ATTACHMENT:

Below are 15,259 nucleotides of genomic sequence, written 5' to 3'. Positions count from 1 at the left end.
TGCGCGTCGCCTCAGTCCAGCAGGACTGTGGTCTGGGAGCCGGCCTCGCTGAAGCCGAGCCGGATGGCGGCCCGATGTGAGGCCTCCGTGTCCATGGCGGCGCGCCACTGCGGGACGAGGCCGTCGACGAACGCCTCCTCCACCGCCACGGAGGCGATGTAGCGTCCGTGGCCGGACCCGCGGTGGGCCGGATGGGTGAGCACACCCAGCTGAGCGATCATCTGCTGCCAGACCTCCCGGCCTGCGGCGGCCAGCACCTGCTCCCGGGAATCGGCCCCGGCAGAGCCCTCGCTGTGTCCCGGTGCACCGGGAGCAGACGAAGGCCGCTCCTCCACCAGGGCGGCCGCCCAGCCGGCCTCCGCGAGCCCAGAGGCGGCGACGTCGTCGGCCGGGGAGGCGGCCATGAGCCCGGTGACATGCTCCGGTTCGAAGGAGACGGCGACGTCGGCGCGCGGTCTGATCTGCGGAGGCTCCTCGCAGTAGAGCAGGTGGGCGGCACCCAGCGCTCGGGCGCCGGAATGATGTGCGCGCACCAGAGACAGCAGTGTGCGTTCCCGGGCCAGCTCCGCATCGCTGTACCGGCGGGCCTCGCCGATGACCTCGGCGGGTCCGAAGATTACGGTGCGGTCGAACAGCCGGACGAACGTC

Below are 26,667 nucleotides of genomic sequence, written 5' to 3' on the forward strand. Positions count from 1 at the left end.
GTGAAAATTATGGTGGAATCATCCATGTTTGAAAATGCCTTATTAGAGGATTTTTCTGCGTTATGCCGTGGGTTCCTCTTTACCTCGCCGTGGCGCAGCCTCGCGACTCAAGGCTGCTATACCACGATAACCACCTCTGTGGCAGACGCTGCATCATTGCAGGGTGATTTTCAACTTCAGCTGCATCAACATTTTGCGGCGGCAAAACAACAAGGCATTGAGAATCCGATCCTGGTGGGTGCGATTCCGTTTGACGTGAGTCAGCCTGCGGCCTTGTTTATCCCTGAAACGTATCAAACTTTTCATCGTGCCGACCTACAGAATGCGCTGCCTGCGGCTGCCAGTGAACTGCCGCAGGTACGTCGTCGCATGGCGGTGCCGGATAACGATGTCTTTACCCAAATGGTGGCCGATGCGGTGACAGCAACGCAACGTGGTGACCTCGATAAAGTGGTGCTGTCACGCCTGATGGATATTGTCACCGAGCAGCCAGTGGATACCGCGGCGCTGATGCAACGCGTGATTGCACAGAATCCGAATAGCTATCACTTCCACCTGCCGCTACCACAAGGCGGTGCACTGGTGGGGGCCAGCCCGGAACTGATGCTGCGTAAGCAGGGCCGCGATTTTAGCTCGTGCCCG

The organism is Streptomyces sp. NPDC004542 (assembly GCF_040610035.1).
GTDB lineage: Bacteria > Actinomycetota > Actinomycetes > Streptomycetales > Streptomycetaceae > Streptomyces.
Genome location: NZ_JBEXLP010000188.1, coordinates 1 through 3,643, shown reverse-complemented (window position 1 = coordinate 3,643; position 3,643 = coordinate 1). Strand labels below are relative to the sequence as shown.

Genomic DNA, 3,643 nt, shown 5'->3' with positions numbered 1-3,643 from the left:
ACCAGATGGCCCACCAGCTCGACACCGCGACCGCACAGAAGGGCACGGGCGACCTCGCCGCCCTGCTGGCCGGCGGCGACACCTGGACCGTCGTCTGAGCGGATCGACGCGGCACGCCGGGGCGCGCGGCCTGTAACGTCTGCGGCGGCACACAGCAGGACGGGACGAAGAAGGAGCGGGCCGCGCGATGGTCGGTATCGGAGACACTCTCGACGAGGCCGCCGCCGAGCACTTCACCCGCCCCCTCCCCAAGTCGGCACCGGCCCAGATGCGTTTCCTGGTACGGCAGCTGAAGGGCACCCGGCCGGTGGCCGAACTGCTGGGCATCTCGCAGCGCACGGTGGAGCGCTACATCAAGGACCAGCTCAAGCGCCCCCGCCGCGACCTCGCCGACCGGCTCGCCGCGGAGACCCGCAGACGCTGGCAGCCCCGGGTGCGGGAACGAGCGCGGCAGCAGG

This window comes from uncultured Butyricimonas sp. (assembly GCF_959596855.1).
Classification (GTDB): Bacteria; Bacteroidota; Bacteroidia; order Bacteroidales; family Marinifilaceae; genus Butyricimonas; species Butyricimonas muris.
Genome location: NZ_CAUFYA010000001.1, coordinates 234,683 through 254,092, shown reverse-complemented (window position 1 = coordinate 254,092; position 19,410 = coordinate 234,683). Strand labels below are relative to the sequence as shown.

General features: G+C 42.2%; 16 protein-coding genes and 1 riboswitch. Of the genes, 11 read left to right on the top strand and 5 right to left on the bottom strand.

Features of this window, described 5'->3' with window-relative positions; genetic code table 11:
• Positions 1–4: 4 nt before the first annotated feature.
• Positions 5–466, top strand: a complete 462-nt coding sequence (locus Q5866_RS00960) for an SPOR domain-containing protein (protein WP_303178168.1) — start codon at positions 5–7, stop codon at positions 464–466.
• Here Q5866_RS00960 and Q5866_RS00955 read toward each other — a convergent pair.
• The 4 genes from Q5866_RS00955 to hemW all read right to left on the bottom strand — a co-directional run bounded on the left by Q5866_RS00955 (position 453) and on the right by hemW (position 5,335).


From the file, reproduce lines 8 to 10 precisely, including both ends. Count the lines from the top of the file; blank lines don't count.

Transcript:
Genomic DNA, 3,643 nt, shown 5'->3' with positions numbered 1-3,643 from the left:
ACCAGATGGCCCACCAGCTCGACACCGCGACCGCACAGAAGGGCACGGGCGACCTCGCCGCCCTGCTGGCCGGCGGCGACACCTGGACCGTCGTCTGAGCGGATCGACGCGGCACGCCGGGGCGCGCGGCCTGTAACGTCTGCGGCGGCACACAGCAGGACGGGACGAAGAAGGAGCGGGCCGCGCGATGGTCGGTATCGGAGACACTCTCGACGAGGCCGCCGCCGAGCACTTCACCCGCCCCCTCCCCAAGTCGGCACCGGCCCAGATGCGTTTCCTGGTACGGCAGCTGAAGGGCACCCGGCCGGTGGCCGAACTGCTGGGCATCTCGCAGCGCACGGTGGAGCGCTACATCAAGGACCAGCTCAAGCGCCCCCGCCGCGACCTCGCCGACCGGCTCGCCGCGGAGACCCGCAGACGCTGGCAGCCCCGGGTGCGGGAACGAGCGCGGCAGCAGG

This window comes from uncultured Butyricimonas sp. (assembly GCF_959596855.1).